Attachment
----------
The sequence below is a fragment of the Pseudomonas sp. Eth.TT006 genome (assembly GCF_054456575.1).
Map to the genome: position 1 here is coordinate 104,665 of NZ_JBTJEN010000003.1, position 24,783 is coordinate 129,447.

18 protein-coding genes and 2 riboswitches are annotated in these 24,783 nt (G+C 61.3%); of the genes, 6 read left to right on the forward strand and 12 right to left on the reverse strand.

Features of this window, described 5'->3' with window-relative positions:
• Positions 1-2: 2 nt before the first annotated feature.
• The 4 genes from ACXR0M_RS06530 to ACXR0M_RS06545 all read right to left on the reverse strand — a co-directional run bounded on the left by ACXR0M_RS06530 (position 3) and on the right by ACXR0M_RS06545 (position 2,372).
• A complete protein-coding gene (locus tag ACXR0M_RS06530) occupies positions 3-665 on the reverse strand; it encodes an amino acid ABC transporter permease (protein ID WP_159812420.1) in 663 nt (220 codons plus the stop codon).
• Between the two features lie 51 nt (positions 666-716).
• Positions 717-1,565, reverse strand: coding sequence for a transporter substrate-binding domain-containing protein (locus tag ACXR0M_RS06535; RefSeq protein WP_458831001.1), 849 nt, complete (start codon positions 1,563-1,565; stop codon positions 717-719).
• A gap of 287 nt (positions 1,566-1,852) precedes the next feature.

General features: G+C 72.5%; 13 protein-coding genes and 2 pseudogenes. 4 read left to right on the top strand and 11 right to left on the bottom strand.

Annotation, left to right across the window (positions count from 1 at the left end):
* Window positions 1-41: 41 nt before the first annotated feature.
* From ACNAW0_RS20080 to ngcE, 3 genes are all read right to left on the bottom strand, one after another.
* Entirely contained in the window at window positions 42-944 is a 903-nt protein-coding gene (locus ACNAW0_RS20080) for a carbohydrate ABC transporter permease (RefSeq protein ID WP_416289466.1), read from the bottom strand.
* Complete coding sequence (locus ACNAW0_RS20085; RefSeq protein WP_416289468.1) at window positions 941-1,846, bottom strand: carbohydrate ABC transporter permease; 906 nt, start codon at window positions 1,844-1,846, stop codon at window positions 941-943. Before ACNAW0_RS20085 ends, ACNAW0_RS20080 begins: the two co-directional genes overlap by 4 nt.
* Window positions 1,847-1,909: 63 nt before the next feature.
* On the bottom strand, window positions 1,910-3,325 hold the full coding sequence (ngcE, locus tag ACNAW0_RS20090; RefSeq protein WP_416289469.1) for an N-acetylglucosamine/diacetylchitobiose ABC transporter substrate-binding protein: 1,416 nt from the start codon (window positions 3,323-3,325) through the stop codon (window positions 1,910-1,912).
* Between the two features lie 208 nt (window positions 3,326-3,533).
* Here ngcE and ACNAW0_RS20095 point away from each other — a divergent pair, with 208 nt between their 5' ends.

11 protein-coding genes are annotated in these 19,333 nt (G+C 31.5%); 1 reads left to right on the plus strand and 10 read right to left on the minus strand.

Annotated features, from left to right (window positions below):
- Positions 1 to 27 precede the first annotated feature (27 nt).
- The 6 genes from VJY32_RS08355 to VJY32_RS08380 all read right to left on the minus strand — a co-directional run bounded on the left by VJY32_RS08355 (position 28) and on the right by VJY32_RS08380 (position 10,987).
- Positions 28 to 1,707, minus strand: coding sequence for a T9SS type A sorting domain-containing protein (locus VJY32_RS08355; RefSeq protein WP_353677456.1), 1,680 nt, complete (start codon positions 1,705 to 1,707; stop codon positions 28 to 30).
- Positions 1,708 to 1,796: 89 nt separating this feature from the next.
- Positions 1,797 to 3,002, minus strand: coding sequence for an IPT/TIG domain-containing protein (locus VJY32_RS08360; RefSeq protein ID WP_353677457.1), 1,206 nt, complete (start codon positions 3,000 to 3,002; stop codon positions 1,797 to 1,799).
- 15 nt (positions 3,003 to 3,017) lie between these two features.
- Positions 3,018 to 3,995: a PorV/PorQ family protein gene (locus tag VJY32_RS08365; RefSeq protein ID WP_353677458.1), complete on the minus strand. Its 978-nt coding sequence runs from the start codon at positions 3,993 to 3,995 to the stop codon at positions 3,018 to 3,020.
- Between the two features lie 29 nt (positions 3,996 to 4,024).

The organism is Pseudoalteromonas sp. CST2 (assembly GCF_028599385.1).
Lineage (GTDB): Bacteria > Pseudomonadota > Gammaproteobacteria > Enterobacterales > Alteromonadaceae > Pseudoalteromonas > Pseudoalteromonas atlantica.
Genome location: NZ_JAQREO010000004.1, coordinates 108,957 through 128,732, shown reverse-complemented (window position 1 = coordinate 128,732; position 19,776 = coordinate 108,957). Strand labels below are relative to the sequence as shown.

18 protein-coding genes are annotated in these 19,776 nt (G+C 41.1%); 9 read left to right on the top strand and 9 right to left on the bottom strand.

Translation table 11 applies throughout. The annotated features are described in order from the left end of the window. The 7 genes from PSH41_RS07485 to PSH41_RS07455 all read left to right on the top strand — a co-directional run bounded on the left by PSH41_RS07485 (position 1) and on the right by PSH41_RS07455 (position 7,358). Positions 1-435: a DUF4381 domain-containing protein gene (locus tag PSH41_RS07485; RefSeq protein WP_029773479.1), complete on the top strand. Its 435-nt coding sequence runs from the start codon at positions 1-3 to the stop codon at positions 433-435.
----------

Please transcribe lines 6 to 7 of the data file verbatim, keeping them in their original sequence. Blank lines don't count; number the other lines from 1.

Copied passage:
• The 4 genes from ACXR0M_RS06530 to ACXR0M_RS06545 all read right to left on the reverse strand — a co-directional run bounded on the left by ACXR0M_RS06530 (position 3) and on the right by ACXR0M_RS06545 (position 2,372).
• A complete protein-coding gene (locus tag ACXR0M_RS06530) occupies positions 3-665 on the reverse strand; it encodes an amino acid ABC transporter permease (protein ID WP_159812420.1) in 663 nt (220 codons plus the stop codon).